The infrastructure includes an Audio Visual Production Centre that houses a studio and PCR for video and audio productions. It also has a newly made Multimedia Lab and editing bays with the latest software. The department is famous for having the latest camera and production equipment like teleprompter, DSLRs or audio mixers. This enables the students to have hands-on experience of the course. Owing to the high-end infrastructure, BMMMC is one of the most expensive courses in the University. The annual fees are around Rs 1,15,000.
Admission to this course is done through an entrance test. To be eligible to appear for the test, candidates must have an aggregate of 75% or more marks in the best four subjects. 85% or more in English is mandatory. The entrance test does not follow a prescribed syllabus, instead, it is based on general awareness, media and current affairs, English comprehension and grammatical and analytical skills.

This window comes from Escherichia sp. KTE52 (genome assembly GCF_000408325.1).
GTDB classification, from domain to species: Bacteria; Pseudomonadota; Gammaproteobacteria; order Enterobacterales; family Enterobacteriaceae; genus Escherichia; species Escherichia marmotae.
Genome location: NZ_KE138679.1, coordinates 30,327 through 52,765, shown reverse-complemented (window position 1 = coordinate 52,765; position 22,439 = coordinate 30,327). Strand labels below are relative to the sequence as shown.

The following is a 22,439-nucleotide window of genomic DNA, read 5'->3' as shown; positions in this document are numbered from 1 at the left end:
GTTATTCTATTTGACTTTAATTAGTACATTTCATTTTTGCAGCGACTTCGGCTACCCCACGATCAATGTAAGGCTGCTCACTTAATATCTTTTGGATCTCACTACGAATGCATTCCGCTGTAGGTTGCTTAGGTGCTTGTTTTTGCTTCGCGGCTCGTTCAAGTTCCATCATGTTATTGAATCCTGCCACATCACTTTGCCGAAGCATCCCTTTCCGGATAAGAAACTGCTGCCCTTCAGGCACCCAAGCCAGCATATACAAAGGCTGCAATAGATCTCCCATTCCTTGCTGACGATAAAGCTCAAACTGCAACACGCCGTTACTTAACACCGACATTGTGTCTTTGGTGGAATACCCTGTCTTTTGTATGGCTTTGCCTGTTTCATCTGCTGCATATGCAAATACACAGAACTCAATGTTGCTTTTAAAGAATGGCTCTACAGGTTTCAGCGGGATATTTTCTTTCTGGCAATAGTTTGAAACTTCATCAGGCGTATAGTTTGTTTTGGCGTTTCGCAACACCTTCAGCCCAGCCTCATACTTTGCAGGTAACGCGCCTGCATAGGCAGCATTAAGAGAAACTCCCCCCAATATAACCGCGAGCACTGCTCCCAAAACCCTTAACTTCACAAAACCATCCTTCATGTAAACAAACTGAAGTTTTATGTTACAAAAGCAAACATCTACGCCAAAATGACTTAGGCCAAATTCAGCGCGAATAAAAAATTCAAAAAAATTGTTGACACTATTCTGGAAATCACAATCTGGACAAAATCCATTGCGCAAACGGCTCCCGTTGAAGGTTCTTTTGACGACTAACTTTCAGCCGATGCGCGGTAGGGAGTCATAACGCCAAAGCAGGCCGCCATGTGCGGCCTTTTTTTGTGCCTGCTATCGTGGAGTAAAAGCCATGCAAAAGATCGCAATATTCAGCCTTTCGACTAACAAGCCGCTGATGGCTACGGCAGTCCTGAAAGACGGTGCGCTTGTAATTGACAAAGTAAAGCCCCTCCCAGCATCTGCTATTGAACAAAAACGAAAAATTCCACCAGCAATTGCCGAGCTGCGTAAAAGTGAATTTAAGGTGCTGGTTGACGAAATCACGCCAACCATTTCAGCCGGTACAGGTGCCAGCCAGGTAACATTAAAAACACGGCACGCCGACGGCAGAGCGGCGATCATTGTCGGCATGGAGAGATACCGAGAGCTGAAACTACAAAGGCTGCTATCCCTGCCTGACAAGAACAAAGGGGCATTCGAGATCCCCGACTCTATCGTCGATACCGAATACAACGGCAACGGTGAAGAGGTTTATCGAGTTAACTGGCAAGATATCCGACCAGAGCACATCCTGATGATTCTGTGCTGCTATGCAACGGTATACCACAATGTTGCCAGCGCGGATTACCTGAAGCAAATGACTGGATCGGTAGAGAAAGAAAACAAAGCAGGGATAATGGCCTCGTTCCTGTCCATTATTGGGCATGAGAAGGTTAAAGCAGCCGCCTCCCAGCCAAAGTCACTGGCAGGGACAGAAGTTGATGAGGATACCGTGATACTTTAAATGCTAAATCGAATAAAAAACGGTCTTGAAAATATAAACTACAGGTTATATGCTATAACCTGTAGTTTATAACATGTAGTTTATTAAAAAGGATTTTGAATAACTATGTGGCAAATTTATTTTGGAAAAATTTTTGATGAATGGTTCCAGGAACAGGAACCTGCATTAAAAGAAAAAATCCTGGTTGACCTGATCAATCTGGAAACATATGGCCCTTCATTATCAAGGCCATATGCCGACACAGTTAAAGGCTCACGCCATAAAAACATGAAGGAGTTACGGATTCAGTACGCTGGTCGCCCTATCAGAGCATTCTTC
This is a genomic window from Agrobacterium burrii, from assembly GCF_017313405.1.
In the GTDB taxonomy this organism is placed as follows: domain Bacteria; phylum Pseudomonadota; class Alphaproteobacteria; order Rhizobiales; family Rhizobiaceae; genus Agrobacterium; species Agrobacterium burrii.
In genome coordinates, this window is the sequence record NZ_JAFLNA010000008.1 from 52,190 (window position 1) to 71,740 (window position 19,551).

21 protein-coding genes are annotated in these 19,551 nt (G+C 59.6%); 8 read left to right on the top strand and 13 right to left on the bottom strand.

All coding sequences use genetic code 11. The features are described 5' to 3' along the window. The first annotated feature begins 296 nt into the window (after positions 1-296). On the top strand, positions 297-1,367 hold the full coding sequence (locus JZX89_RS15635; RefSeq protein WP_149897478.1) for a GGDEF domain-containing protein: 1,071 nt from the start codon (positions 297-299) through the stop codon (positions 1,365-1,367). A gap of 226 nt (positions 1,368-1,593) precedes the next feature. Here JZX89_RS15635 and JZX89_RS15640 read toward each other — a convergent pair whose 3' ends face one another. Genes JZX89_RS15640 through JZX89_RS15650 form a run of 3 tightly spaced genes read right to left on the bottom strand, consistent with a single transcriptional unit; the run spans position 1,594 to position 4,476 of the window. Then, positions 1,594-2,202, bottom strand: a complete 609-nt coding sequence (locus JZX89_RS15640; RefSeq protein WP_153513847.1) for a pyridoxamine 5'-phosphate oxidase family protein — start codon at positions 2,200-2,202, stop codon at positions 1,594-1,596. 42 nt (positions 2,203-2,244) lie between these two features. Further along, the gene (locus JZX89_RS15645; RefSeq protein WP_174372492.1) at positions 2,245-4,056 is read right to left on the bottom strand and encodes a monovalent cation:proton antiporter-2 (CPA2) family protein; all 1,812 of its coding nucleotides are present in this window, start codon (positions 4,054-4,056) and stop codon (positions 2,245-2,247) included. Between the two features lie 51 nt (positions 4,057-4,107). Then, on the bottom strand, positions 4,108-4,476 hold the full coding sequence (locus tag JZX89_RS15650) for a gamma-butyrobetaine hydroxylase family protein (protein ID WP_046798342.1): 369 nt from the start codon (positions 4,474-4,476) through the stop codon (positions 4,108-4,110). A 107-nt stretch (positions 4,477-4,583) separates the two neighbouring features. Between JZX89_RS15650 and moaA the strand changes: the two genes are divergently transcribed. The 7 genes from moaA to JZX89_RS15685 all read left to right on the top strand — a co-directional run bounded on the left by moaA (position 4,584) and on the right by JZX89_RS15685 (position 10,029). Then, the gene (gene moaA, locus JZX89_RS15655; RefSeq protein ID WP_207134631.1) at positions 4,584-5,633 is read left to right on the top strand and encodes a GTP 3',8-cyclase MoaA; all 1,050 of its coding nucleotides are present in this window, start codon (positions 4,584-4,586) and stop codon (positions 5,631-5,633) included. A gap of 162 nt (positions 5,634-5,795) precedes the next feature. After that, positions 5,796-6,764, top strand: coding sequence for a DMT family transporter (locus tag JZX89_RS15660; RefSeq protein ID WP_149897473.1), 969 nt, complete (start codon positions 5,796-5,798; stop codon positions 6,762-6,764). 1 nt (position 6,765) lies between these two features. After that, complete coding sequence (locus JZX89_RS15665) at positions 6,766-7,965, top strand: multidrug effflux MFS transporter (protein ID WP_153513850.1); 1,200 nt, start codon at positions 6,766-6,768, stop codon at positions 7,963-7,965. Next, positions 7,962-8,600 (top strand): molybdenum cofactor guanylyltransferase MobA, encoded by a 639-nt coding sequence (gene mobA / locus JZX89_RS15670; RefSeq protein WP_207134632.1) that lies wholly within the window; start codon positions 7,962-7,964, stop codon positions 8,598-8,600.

What Makes It Different?
BMMMC course includes specialized communicative modes introduced for the first time in any media curriculum. Papers like Fashion Communication, Communication for Special Needs, Integrated Marketing Communication, Exploring Hindi Cinema, Communication and The Plastic Art are offered here exclusively, as a part of the curriculum.
People usually prefer learning a foreign language, but I’ve never heard anyone wanting to learn the Indian Sign Language (ISL). We were taught the ISL as a part of our course in the final year. Studying this paper was not only about learning a new language, but getting to know the differently-abled, how they communicate and what struggles they face with hearing people. It gave me an opportunity and privilege to be aware of the various disabilities and the stigmas that surround it.said Vrinda Jain, a recent graduate of IPCW’s coveted BMMMC
BMMMC also offers elective courses like Theatre and Communication and Communication and Disaster Management. The course here is a balanced mix of theory and practical aspects of media.
Integrated Programme in Journalism
Delhi School of Journalism (DSJ) is the only college in the University to offer a Five Year Integrated Programme in Journalism, in both English and Hindi mediums. DSJ is housed at the University Sports Stadium in North Campus and is a five minutes’ walk from the Vishwavidyalaya Metro Station.